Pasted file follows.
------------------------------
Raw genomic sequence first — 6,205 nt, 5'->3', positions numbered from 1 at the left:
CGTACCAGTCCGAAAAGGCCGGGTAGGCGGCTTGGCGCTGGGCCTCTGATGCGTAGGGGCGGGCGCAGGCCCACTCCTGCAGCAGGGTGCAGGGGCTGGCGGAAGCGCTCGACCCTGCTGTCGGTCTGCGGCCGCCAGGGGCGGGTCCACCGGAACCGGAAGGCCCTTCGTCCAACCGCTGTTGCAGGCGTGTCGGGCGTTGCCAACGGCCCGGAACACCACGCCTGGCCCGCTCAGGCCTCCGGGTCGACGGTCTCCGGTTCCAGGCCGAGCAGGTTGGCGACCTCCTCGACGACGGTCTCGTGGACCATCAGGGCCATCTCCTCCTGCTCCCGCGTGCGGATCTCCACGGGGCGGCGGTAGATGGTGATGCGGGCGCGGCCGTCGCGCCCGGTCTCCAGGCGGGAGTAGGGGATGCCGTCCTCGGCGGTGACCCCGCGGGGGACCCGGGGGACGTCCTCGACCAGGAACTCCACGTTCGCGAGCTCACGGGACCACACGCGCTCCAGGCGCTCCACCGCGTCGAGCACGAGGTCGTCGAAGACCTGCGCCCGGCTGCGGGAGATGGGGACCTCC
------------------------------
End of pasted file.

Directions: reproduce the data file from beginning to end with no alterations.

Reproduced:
Raw genomic sequence first — 6,205 nt, 5'->3', positions numbered from 1 at the left:
CGTACCAGTCCGAAAAGGCCGGGTAGGCGGCTTGGCGCTGGGCCTCTGATGCGTAGGGGCGGGCGCAGGCCCACTCCTGCAGCAGGGTGCAGGGGCTGGCGGAAGCGCTCGACCCTGCTGTCGGTCTGCGGCCGCCAGGGGCGGGTCCACCGGAACCGGAAGGCCCTTCGTCCAACCGCTGTTGCAGGCGTGTCGGGCGTTGCCAACGGCCCGGAACACCACGCCTGGCCCGCTCAGGCCTCCGGGTCGACGGTCTCCGGTTCCAGGCCGAGCAGGTTGGCGACCTCCTCGACGACGGTCTCGTGGACCATCAGGGCCATCTCCTCCTGCTCCCGCGTGCGGATCTCCACGGGGCGGCGGTAGATGGTGATGCGGGCGCGGCCGTCGCGCCCGGTCTCCAGGCGGGAGTAGGGGATGCCGTCCTCGGCGGTGACCCCGCGGGGGACCCGGGGGACGTCCTCGACCAGGAACTCCACGTTCGCGAGCTCACGGGACCACACGCGCTCCAGGCGCTCCACCGCGTCGAGCACGAGGTCGTCGAAGACCTGCGCCCGGCTGCGGGAGATGGGGACCTCC